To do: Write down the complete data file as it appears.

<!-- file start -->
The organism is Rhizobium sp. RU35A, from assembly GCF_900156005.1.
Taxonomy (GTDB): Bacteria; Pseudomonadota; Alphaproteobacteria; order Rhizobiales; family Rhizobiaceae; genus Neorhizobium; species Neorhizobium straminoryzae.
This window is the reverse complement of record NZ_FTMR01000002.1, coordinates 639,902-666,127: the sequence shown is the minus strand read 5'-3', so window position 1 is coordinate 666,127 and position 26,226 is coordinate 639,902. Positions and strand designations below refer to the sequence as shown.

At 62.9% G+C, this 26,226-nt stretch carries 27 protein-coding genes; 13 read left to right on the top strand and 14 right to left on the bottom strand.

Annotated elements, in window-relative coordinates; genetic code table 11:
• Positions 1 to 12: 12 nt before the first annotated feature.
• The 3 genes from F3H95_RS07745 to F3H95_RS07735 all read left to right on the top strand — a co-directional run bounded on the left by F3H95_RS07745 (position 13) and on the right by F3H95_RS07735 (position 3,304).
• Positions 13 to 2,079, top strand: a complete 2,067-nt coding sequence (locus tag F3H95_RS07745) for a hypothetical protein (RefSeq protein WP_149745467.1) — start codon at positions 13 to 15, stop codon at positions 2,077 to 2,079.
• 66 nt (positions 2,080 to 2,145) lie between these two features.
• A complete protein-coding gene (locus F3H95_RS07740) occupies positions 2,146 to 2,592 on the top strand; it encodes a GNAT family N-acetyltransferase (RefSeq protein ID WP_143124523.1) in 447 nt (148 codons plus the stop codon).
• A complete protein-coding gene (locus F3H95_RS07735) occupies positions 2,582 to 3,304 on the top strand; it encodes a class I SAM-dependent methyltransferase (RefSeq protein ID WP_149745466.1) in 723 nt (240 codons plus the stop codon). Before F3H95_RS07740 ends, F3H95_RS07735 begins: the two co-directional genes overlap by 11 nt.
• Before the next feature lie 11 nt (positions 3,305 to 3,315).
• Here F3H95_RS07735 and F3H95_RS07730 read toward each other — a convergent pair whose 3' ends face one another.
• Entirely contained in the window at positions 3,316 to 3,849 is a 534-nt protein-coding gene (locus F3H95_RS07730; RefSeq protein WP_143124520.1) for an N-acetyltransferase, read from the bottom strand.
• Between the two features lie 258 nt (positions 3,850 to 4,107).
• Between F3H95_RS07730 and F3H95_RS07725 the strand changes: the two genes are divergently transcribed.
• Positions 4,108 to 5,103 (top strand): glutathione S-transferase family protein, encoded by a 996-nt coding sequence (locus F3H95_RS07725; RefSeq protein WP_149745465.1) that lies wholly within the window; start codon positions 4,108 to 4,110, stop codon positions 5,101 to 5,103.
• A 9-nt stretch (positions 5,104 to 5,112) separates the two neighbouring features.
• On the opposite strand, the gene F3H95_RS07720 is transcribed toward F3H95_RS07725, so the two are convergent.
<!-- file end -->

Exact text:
The organism is Rhizobium sp. RU35A, from assembly GCF_900156005.1.
Taxonomy (GTDB): Bacteria; Pseudomonadota; Alphaproteobacteria; order Rhizobiales; family Rhizobiaceae; genus Neorhizobium; species Neorhizobium straminoryzae.
This window is the reverse complement of record NZ_FTMR01000002.1, coordinates 639,902-666,127: the sequence shown is the minus strand read 5'-3', so window position 1 is coordinate 666,127 and position 26,226 is coordinate 639,902. Positions and strand designations below refer to the sequence as shown.

At 62.9% G+C, this 26,226-nt stretch carries 27 protein-coding genes; 13 read left to right on the top strand and 14 right to left on the bottom strand.

Annotated elements, in window-relative coordinates; genetic code table 11:
• Positions 1 to 12: 12 nt before the first annotated feature.
• The 3 genes from F3H95_RS07745 to F3H95_RS07735 all read left to right on the top strand — a co-directional run bounded on the left by F3H95_RS07745 (position 13) and on the right by F3H95_RS07735 (position 3,304).
• Positions 13 to 2,079, top strand: a complete 2,067-nt coding sequence (locus tag F3H95_RS07745) for a hypothetical protein (RefSeq protein WP_149745467.1) — start codon at positions 13 to 15, stop codon at positions 2,077 to 2,079.
• 66 nt (positions 2,080 to 2,145) lie between these two features.
• A complete protein-coding gene (locus F3H95_RS07740) occupies positions 2,146 to 2,592 on the top strand; it encodes a GNAT family N-acetyltransferase (RefSeq protein ID WP_143124523.1) in 447 nt (148 codons plus the stop codon).
• A complete protein-coding gene (locus F3H95_RS07735) occupies positions 2,582 to 3,304 on the top strand; it encodes a class I SAM-dependent methyltransferase (RefSeq protein ID WP_149745466.1) in 723 nt (240 codons plus the stop codon). Before F3H95_RS07740 ends, F3H95_RS07735 begins: the two co-directional genes overlap by 11 nt.
• Before the next feature lie 11 nt (positions 3,305 to 3,315).
• Here F3H95_RS07735 and F3H95_RS07730 read toward each other — a convergent pair whose 3' ends face one another.
• Entirely contained in the window at positions 3,316 to 3,849 is a 534-nt protein-coding gene (locus F3H95_RS07730; RefSeq protein WP_143124520.1) for an N-acetyltransferase, read from the bottom strand.
• Between the two features lie 258 nt (positions 3,850 to 4,107).
• Between F3H95_RS07730 and F3H95_RS07725 the strand changes: the two genes are divergently transcribed.
• Positions 4,108 to 5,103 (top strand): glutathione S-transferase family protein, encoded by a 996-nt coding sequence (locus F3H95_RS07725; RefSeq protein WP_149745465.1) that lies wholly within the window; start codon positions 4,108 to 4,110, stop codon positions 5,101 to 5,103.
• A 9-nt stretch (positions 5,104 to 5,112) separates the two neighbouring features.
• On the opposite strand, the gene F3H95_RS07720 is transcribed toward F3H95_RS07725, so the two are convergent.